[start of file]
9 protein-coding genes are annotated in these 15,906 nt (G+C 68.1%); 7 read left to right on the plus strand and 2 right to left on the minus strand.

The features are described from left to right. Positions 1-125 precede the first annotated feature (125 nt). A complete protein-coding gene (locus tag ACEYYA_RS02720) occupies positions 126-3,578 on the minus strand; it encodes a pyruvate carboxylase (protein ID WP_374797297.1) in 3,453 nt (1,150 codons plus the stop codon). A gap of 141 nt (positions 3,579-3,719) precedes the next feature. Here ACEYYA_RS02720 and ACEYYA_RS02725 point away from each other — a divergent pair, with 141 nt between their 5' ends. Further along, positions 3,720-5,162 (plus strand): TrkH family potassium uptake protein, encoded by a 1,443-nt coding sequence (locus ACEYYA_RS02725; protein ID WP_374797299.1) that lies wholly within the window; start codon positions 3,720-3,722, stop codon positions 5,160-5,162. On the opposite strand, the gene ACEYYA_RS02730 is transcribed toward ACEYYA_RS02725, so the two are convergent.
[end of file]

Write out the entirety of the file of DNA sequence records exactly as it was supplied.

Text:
9 protein-coding genes are annotated in these 15,906 nt (G+C 68.1%); 7 read left to right on the plus strand and 2 right to left on the minus strand.

The features are described from left to right. Positions 1-125 precede the first annotated feature (125 nt). A complete protein-coding gene (locus tag ACEYYA_RS02720) occupies positions 126-3,578 on the minus strand; it encodes a pyruvate carboxylase (protein ID WP_374797297.1) in 3,453 nt (1,150 codons plus the stop codon). A gap of 141 nt (positions 3,579-3,719) precedes the next feature. Here ACEYYA_RS02720 and ACEYYA_RS02725 point away from each other — a divergent pair, with 141 nt between their 5' ends. Further along, positions 3,720-5,162 (plus strand): TrkH family potassium uptake protein, encoded by a 1,443-nt coding sequence (locus ACEYYA_RS02725; protein ID WP_374797299.1) that lies wholly within the window; start codon positions 3,720-3,722, stop codon positions 5,160-5,162. On the opposite strand, the gene ACEYYA_RS02730 is transcribed toward ACEYYA_RS02725, so the two are convergent.